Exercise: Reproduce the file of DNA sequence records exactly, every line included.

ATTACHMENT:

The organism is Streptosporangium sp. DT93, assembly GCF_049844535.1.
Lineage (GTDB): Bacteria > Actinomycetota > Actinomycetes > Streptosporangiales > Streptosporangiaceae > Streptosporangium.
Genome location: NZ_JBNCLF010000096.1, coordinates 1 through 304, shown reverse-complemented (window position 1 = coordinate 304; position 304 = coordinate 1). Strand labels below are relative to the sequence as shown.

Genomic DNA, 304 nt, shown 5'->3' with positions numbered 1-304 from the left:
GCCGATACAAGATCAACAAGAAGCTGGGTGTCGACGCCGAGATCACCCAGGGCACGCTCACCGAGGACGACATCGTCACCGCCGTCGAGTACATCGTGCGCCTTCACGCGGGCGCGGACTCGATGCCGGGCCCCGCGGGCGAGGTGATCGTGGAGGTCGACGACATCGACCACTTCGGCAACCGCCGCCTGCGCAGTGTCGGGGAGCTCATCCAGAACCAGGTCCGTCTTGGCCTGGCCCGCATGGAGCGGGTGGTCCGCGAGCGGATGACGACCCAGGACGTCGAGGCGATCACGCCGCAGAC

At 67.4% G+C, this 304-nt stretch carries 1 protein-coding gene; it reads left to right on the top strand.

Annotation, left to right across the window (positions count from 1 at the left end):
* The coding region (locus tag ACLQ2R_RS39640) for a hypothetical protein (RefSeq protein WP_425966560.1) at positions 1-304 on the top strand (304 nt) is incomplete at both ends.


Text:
The organism is Streptosporangium sp. DT93, assembly GCF_049844535.1.
Lineage (GTDB): Bacteria > Actinomycetota > Actinomycetes > Streptosporangiales > Streptosporangiaceae > Streptosporangium.
Genome location: NZ_JBNCLF010000096.1, coordinates 1 through 304, shown reverse-complemented (window position 1 = coordinate 304; position 304 = coordinate 1). Strand labels below are relative to the sequence as shown.

Genomic DNA, 304 nt, shown 5'->3' with positions numbered 1-304 from the left:
GCCGATACAAGATCAACAAGAAGCTGGGTGTCGACGCCGAGATCACCCAGGGCACGCTCACCGAGGACGACATCGTCACCGCCGTCGAGTACATCGTGCGCCTTCACGCGGGCGCGGACTCGATGCCGGGCCCCGCGGGCGAGGTGATCGTGGAGGTCGACGACATCGACCACTTCGGCAACCGCCGCCTGCGCAGTGTCGGGGAGCTCATCCAGAACCAGGTCCGTCTTGGCCTGGCCCGCATGGAGCGGGTGGTCCGCGAGCGGATGACGACCCAGGACGTCGAGGCGATCACGCCGCAGAC

At 67.4% G+C, this 304-nt stretch carries 1 protein-coding gene; it reads left to right on the top strand.

Annotation, left to right across the window (positions count from 1 at the left end):
* The coding region (locus tag ACLQ2R_RS39640) for a hypothetical protein (RefSeq protein WP_425966560.1) at positions 1-304 on the top strand (304 nt) is incomplete at both ends.